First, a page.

Heh, yes I was reading the MySQL manuals for longer than I care to admit. But I did not notice the function you mention. A thousand thanks! I'll try that
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  8. #7
    Linux Engineer Freston's Avatar
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    Hmmm, sometimes I wish I was a better geek. I created a testdatabase...
    Code:
    mysql> use test
    Database changed
    mysql> show tables;
    Empty set (0.00 sec)
    
    mysql> create table datetest ( id int not null auto_increment, date varchar(50), tekst varchar(50), primary key (id));
    Query OK, 0 rows affected (0.00 sec)
    
    mysql> desc datetest;
    +-------+-------------+------+-----+---------+----------------+
    | Field | Type        | Null | Key | Default | Extra          |
    +-------+-------------+------+-----+---------+----------------+
    | id    | int(11)     | NO   | PRI | NULL    | auto_increment |
    | date  | varchar(50) | YES  |     | NULL    |                |
    | tekst | varchar(50) | YES  |     | NULL    |                |
    +-------+-------------+------+-----+---------+----------------+
    3 rows in set (0.00 sec)
    
    mysql> insert into datetest (date, tekst) values ("1-9-2000","haha");
    Query OK, 1 row affected (0.06 sec)
    
    mysql> insert into datetest (date, tekst) values ("3-10-2000","hihi");
    Query OK, 1 row affected (0.00 sec)
    
    mysql> insert into datetest (date, tekst) values ("17-10-2000","hoho");
    Query OK, 1 row affected (0.00 sec)
    
    mysql> insert into datetest (date, tekst) values ("9-11-2000","hehe");
    Query OK, 1 row affected (0.00 sec)
    
    mysql> show tables;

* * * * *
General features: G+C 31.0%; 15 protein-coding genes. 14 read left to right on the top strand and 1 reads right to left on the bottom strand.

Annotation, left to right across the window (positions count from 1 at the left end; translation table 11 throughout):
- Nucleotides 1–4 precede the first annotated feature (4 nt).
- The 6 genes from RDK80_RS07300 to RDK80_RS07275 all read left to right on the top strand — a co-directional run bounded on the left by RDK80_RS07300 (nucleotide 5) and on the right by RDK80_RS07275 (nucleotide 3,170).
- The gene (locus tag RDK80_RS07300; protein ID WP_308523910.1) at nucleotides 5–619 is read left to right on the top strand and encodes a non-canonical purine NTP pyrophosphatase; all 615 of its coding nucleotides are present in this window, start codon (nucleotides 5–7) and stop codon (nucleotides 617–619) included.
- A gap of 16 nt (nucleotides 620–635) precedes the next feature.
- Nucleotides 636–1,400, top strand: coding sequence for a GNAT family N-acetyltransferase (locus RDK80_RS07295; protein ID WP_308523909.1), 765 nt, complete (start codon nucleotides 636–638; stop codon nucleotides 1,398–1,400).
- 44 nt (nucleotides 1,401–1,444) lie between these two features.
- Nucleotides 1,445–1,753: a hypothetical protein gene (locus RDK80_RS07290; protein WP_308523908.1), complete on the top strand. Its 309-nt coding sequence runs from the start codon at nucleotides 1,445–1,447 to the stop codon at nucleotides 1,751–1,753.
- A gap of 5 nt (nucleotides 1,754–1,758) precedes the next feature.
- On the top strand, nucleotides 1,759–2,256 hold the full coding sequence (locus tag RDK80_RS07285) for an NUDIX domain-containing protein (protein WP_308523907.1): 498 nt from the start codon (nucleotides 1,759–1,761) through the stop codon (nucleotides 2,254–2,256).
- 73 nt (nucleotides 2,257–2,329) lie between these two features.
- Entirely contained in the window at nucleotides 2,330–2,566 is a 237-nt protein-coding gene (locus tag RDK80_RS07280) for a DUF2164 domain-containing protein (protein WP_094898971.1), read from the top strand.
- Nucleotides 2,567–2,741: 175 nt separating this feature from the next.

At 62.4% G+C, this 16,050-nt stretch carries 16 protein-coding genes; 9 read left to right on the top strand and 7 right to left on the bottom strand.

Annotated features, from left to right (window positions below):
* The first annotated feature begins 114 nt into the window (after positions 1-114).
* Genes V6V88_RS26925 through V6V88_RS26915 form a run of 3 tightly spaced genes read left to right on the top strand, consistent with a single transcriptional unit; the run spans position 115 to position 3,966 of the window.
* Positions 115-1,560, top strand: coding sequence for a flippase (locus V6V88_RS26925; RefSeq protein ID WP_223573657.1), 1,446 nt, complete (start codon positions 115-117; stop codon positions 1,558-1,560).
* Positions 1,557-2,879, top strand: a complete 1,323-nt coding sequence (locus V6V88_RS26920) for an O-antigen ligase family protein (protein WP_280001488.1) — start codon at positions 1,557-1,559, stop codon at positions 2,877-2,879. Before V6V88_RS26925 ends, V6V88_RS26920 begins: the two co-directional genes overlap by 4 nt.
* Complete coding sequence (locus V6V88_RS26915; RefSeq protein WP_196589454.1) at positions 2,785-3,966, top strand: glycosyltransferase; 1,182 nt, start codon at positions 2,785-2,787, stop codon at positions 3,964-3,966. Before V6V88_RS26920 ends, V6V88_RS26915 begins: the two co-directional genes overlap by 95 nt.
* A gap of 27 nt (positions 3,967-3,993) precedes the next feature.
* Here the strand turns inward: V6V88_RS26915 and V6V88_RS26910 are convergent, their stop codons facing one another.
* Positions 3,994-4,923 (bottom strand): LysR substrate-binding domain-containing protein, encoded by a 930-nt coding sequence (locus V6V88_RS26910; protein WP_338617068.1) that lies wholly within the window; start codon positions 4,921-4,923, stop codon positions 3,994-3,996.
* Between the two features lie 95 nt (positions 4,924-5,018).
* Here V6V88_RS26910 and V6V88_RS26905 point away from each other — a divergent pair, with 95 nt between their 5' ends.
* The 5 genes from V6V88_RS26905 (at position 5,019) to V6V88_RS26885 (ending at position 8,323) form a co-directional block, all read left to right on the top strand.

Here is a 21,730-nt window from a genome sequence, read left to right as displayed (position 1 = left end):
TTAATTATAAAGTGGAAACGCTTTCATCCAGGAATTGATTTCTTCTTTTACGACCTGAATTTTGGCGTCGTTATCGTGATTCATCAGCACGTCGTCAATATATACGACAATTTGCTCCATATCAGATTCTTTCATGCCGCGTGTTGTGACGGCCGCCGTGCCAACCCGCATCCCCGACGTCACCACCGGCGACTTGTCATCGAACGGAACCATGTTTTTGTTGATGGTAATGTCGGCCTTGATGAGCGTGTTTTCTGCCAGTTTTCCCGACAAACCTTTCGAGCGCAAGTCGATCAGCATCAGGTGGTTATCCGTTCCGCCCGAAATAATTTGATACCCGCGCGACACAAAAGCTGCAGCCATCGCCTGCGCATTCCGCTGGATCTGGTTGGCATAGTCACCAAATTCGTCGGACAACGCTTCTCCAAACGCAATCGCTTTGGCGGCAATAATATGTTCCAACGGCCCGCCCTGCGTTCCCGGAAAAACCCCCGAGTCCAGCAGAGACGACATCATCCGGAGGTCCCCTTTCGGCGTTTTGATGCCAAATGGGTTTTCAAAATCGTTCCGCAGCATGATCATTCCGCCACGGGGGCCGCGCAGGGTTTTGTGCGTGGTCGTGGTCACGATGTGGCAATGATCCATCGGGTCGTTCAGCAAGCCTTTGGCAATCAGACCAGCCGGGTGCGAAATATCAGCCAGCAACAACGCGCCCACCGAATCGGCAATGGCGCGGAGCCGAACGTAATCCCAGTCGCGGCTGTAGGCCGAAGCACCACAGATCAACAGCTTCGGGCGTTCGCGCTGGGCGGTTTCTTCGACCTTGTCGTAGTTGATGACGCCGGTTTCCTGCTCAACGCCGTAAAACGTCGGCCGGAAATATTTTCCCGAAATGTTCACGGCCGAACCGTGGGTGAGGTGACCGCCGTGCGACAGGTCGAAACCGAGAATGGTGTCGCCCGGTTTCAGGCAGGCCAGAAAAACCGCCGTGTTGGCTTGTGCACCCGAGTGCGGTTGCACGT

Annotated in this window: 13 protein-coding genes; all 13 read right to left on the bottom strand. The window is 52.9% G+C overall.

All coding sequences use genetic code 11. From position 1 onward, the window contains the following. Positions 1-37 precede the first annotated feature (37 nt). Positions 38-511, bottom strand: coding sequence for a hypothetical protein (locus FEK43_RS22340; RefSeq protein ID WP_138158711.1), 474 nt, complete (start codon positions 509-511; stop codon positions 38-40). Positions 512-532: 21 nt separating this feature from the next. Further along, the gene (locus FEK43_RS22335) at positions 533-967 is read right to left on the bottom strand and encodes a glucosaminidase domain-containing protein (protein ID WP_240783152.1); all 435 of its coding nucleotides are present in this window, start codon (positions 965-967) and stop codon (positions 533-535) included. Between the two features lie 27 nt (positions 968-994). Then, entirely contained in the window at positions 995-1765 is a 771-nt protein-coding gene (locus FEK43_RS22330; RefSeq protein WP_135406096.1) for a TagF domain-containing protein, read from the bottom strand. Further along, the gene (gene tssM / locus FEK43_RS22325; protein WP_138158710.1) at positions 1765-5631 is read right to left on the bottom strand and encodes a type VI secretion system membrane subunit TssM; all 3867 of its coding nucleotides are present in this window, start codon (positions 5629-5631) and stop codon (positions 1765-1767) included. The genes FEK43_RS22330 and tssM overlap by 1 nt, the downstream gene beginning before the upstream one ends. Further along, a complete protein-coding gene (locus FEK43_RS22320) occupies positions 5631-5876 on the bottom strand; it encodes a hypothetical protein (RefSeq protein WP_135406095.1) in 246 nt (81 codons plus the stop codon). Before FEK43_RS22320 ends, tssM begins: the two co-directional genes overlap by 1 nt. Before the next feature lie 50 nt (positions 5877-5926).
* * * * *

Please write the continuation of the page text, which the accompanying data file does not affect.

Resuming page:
+----------------+
    | Tables_in_test |
    +----------------+
    | datetest       |
    +----------------+
    1 row in set (0.00 sec)
    
    mysql> select * from datetest;
    +----+------------+-------+
    | id | date       | tekst |
    +----+------------+-------+
    |  1 | 1-9-2000   | haha  |
    |  2 | 3-10-2000  | hihi  |
    |  3 | 17-10-2000 | hoho  |
    |  4 | 9-11-2000  | hehe  |
    +----+------------+-------+
    4 rows in set (0.00 sec)
    Now I want to select tekst order by date but the str_to_date() function poses an immediate problem for me as it's syntax is STR_TO_DATE(str,format) and I'm at a loss as to how I can feed the value of 'date' as str to str_to_date and use it for sorting the entire table.


    _____


    Quote Originally Posted by zombykillah
    Well anyway, you can also create a new table containing the line index and a date-time field for the order.
    That is starting to look like a good option, although it would mean using an external reference (second table) to use for sorting data in the database table. Not sure if I can do that.


    Quote Originally Posted by zombykillah
    I don't get why you mustn't alter a dump.
    You may wanna create a dump of the dump and modify that one.
    A valid question. Let's just say that if I could do that, I didn't need to come here and ask for advice. It's an event log from one of our systems and I need to use 100% exact same data as is in the log for verifiability and repeatability of certain queries.
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  9. #8
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    STR_TO_DATE(str,format) : STR_TO_DATE*«*Date Time Functions*«*MySQL Tutorial
    STR_TO_DATE(date_string,"%e-%c-%Y")

    Should do it in your case.

    How I would try the function:
    Code:
    select * from datetest ORDER BY STR_TO_DATE(date,"%e-%c-%Y");

  10. #9
    Linux Engineer Freston's Avatar
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    Excellent! That does the trick!

    Thanks very much